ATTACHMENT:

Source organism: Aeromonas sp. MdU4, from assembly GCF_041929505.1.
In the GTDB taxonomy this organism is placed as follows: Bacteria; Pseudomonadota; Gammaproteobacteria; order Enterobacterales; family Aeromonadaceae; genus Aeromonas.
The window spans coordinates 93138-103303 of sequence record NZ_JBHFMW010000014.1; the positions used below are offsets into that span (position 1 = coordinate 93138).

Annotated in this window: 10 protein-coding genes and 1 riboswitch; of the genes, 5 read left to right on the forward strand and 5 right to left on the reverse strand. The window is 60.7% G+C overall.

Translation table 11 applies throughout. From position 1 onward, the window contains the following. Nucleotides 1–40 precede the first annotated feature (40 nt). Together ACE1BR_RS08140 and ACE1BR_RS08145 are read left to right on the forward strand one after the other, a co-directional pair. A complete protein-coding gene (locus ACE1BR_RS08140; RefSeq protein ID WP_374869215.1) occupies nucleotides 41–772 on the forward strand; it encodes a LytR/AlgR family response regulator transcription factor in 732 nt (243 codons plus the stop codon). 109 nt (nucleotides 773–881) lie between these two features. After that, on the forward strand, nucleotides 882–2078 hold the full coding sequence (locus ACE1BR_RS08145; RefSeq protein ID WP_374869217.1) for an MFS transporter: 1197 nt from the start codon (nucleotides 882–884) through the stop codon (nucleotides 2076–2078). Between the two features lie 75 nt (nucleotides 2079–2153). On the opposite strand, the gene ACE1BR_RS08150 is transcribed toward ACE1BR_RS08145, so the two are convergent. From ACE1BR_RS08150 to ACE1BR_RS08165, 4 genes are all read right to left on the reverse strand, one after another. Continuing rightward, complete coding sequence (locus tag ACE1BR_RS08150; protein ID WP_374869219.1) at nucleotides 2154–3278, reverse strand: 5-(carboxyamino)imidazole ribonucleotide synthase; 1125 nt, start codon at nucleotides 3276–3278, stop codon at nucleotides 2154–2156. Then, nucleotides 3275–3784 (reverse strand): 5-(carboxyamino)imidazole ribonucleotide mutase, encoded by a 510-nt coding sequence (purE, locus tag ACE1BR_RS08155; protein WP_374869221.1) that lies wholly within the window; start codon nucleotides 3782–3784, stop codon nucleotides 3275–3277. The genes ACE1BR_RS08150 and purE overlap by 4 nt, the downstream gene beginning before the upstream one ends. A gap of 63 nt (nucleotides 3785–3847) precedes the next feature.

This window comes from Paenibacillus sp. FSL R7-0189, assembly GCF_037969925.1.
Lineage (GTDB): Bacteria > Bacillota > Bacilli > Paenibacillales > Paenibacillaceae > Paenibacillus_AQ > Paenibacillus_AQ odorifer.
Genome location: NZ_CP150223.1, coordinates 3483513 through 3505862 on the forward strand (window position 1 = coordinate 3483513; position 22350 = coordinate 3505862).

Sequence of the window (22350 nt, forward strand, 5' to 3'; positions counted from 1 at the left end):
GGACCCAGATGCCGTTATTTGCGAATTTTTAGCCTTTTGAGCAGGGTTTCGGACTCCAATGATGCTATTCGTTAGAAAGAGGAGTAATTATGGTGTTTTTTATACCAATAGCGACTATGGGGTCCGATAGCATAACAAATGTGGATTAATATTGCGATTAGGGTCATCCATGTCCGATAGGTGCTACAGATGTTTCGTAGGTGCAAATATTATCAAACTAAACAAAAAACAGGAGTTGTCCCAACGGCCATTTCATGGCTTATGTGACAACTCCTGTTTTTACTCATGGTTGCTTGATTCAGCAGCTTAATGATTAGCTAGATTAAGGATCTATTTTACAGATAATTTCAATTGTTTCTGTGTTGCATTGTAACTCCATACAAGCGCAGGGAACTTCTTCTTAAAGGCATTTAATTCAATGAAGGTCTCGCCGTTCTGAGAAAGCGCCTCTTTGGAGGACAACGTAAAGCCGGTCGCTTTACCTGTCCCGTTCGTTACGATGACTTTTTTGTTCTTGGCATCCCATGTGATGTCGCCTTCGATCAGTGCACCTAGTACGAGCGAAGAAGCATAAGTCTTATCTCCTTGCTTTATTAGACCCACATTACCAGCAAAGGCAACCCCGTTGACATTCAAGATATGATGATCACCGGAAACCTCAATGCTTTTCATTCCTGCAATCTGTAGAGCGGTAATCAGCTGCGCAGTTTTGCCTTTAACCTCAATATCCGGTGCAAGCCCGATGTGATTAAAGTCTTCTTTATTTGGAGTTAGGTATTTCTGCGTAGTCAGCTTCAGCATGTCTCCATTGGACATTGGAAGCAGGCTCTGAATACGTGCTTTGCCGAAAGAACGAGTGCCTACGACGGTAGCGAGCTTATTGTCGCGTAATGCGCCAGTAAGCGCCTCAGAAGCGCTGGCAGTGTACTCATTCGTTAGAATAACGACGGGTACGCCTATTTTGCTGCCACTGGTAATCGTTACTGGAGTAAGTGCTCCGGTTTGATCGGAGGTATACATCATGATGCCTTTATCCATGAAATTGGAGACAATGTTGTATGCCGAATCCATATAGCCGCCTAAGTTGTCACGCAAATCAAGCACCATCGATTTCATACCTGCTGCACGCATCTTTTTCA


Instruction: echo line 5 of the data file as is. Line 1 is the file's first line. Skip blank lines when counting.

Translation table 11 applies throughout. From position 1 onward, the window contains the following. Nucleotides 1–40 precede the first annotated feature (40 nt). Together ACE1BR_RS08140 and ACE1BR_RS08145 are read left to right on the forward strand one after the other, a co-directional pair. A complete protein-coding gene (locus ACE1BR_RS08140; RefSeq protein ID WP_374869215.1) occupies nucleotides 41–772 on the forward strand; it encodes a LytR/AlgR family response regulator transcription factor in 732 nt (243 codons plus the stop codon). 109 nt (nucleotides 773–881) lie between these two features. After that, on the forward strand, nucleotides 882–2078 hold the full coding sequence (locus ACE1BR_RS08145; RefSeq protein ID WP_374869217.1) for an MFS transporter: 1197 nt from the start codon (nucleotides 882–884) through the stop codon (nucleotides 2076–2078). Between the two features lie 75 nt (nucleotides 2079–2153). On the opposite strand, the gene ACE1BR_RS08150 is transcribed toward ACE1BR_RS08145, so the two are convergent. From ACE1BR_RS08150 to ACE1BR_RS08165, 4 genes are all read right to left on the reverse strand, one after another. Continuing rightward, complete coding sequence (locus tag ACE1BR_RS08150; protein ID WP_374869219.1) at nucleotides 2154–3278, reverse strand: 5-(carboxyamino)imidazole ribonucleotide synthase; 1125 nt, start codon at nucleotides 3276–3278, stop codon at nucleotides 2154–2156. Then, nucleotides 3275–3784 (reverse strand): 5-(carboxyamino)imidazole ribonucleotide mutase, encoded by a 510-nt coding sequence (purE, locus tag ACE1BR_RS08155; protein WP_374869221.1) that lies wholly within the window; start codon nucleotides 3782–3784, stop codon nucleotides 3275–3277. The genes ACE1BR_RS08150 and purE overlap by 4 nt, the downstream gene beginning before the upstream one ends. A gap of 63 nt (nucleotides 3785–3847) precedes the next feature.